In light of Bell Let’s Talk and a growing conversation on mental illness, Canadian author and songwriter Colleen Songs offers her perspective as the caregiver and loved one to a partner who was mentally ill.
She shares with readers her escape from a significant other with a narcissistic personality disorder and mental illness, in her memoir INHALE.
Through this book and her signing career, she aspires to ignite the voice of the caregiver – who suffers a great deal of abuse and heartbreak as the person they’ve grown to love disappears so suddenly.
“They can transition in a heartbeat,” says Songs. “The quickest thing could shut him off, and I could see it on his face,” she adds.
But, it’s equally important to the author to use her creative gifts of writing and music, to inspire those who are mentally ill to tap into their talents and passions.
“Witnessing the mentally ill exercise their gifts and talents confirmed their happiness and awakening desire to live,” explains Songs. “They can cope better.”
While this has been an extremely cathartic exercise for Songs, writing, and then publishing and promoting this book has brought forth a plethora of emotions, doubts, fears and hesitations about how the telling of her story will affect her loved ones.
Songs says she’s been especially concerned about her children, and how publishing her story will affect them.
“I was afraid of hurting them to the point of almost not publishing. But inside I kept having this feeling that it would release them too. And sure enough, it did!”
Songs says her son, who was 12 when she left home to care for her late ex-husband, felt the book gave him clarity and filled in the gaps he never understood about the relationship that took such a toll on their family.
Her daughter, who was in her late teens at the time, felt the book relieved her of the guilt she’d been carrying, having seen things in the relationship that at the time she didn’t know what to do about.
Beyond the opportunity to reflect and gain clarity, Songs needed to write to gain closure from the past, and talk about how her family got to where they are today.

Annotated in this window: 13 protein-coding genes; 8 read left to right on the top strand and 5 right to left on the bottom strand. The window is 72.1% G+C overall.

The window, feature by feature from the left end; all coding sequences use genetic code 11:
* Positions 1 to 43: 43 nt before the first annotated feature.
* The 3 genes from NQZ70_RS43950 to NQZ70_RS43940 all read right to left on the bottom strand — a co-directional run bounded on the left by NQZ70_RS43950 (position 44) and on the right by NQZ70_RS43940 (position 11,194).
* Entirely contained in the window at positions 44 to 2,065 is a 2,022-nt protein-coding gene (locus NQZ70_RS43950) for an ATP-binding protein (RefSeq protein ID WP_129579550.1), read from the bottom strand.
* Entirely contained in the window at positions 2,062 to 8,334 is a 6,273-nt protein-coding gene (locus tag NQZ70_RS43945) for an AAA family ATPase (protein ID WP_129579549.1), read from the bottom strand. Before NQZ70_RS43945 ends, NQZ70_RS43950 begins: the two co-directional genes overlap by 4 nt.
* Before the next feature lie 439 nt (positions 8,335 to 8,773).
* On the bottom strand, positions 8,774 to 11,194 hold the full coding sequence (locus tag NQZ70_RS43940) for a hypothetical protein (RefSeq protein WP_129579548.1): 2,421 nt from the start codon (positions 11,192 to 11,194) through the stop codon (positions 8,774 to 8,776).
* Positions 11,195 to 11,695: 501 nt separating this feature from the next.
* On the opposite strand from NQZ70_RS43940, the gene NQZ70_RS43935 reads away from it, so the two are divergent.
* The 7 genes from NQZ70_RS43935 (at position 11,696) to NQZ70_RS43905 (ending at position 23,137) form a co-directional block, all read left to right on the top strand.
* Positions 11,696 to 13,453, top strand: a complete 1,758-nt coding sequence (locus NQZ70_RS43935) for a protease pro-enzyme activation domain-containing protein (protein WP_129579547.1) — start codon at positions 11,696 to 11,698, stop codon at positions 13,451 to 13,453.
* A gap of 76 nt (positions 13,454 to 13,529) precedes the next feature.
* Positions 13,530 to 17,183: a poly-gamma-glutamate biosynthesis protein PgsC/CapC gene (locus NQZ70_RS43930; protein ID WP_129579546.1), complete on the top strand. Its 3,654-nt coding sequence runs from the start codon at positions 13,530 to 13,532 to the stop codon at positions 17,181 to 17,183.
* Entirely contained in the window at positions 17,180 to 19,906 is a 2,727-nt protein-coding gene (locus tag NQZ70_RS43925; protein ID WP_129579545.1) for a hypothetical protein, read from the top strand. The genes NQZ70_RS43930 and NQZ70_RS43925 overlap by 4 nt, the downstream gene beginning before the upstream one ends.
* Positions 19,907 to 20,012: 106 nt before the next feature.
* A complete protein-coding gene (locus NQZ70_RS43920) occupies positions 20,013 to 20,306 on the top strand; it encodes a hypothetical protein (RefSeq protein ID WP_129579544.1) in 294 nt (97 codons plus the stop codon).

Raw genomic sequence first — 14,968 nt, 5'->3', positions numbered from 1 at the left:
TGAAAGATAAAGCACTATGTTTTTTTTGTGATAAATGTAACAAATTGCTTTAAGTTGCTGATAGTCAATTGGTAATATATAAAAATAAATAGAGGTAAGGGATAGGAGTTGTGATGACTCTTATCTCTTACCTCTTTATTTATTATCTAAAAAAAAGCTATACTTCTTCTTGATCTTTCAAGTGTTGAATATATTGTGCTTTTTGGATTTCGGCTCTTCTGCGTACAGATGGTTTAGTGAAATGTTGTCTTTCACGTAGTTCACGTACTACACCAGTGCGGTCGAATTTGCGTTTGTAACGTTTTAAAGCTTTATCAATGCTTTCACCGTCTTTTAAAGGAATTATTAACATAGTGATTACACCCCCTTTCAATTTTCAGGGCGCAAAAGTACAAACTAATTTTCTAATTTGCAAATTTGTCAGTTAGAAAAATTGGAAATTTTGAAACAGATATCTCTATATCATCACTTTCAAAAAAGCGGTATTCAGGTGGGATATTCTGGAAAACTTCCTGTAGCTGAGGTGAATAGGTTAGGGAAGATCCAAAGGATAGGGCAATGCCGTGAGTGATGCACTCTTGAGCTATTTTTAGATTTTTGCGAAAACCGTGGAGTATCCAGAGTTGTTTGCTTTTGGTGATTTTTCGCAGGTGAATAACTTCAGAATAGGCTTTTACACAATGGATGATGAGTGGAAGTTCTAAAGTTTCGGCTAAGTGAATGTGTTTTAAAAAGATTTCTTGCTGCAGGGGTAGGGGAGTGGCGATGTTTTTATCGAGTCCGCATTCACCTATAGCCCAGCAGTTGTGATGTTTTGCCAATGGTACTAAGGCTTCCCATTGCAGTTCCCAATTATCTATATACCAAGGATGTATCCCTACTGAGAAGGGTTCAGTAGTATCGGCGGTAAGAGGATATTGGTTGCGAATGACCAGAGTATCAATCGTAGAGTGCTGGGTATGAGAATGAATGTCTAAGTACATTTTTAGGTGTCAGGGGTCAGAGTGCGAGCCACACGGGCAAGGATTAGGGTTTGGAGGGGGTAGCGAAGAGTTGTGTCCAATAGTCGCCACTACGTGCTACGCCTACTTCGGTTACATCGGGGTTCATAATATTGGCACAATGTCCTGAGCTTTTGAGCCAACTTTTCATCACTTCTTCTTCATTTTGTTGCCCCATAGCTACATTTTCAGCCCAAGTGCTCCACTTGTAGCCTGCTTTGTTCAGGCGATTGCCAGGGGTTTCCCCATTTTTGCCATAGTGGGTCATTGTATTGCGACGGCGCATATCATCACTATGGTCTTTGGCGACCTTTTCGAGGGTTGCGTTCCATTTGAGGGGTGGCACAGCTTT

“With every word I felt such a release of pressure off of my chest, heart, mind and conscience! I carried so much guilt, so much survival-fear for so long that I wasn’t even really trusting nor enjoying my current state of healthy-love and life,” she says.
And finally, she’s starting to let go. “I thought there was enough closure when I finally left. I thought there was enough closure when I heard he’d died. But I only gained a sense of closure through writing,” says Songs.
She started writing in the winter of 2013 while recovering from emergency neck surgery following a car accident. The surgery compromised her vocals and Songs worried she’d lose her voice completely.
“I was restless and I thought that the tool I used to purge my inner emotions from my past was not available to me anymore. But instead of moping around, I kicked myself in the butt and told myself that maybe I couldn’t sing anymore but I could still write!”
She began with a blog, and after receiving more than 4000 reads, she knew it was the right time. She now has a solid support system, and knew she was ready to set her story free. Since releasing the completed memoir, she has been overwhelmed with the support not only from friends and family, but others who she least expected to have an impact on. Songs describes it as opening a really good Pandora’s Box.
“I didn’t know until my Calgary launch when a teacher who has led a well established, solid life told me how I opened his eyes to see the inner story of those who are suffering or carrying heavy loads of family responsibility. It rid him of the scepticism,” says Songs.
Others have praised her work saying “you opened up our minds” and “thank you for opening up this conversation.” Through events and signings, Songs has even had the opportunity to connect with some who have been personally affected by mental illness – many of whom have said she’s instilled bravery in them to open up and share their stories too.
The momentum and enthusiasm has lit up the beginnings of the author’s book ‘singing’ tour. Having started in Calgary at Owl’s Nest Books, Songs will continue travelling the province with upcoming stops in Canmore on March 2, and Edmonton on April 21st. She also plans to reach her hometown of Kelowna, Vancouver, and Vancouver Island.
Songs aspires to bring awareness to the caregivers and loved ones of mental illness across Canada. She also plans to keep writing. “There’s a book two coming,” she says.
“Talking about how we got to where we are today is the greatest way I can pay it forward,” she concludes.